No, that is not a true statement.

  • Usage regulation should not be determined based on service address banning an “no-route rules”. That’s not network performance regulation, it’s censorship. And on top of that, it doesn’t work.

  • Bandwidth is a physical resource of the natural world. Reticulum is based on the principle of creating systems that (as far as is possible for a computer program) understand the physical limits of real-world resources, and manages them responsibly and intelligently, with well-thought out algorithms. When that is ultimately not possible any more, human beings have to step in and expand capacity or make other thoughtful decisions on how to manage the available resources. I believe this is the most efficient, holistic and human-friendly approach to creating technologies that actually help us and better our lives.

  • Reticulum is about an order of magnitude more efficient than the “routing” (wasteful dumb repeating) that meshtastic uses. From the very outset, it seems quite strange to talk about bandwidth consumption issues there, when meshtastic has that problem build into the very core premise of the system. There’s a reason that methodology was abandoned in the 80’s. Meshtastic is worse than ALOHA-net in terms of coordination and bandwidth performance. It’s also worse than AX.25 + APRS, a technology from the early 90’s.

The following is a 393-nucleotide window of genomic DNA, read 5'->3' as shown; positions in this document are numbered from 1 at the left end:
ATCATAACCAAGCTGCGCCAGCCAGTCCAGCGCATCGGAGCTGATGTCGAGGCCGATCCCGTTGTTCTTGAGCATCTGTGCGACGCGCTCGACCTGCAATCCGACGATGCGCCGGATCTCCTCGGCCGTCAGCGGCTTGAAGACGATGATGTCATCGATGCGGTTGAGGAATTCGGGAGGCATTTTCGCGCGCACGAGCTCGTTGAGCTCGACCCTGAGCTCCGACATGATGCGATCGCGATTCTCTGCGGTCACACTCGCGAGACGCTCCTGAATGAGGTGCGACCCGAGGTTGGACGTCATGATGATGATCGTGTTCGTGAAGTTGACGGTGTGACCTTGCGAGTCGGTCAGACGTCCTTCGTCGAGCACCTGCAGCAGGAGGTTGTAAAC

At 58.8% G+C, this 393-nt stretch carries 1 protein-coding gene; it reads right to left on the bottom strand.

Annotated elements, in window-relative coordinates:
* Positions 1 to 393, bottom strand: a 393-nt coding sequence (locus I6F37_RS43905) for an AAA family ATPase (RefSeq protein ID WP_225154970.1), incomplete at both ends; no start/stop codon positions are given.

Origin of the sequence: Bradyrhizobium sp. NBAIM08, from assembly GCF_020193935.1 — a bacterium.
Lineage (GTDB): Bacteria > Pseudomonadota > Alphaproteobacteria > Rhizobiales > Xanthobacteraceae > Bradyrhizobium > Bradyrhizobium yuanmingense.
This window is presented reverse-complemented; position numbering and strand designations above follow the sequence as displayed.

• It’s very easy to manage and regulate bandwidth consumption in Reticulum networks, since it’s exceedingly simple to just add more APs once capacity limits are reached, and segment the users between more APs. No reconfiguration or setup required. Literally, just add the AP hardware, and Reticulum automatically handles everything. Things like this are fundamentally completely impossible in meshtastic due to their dumb-repeating methodology.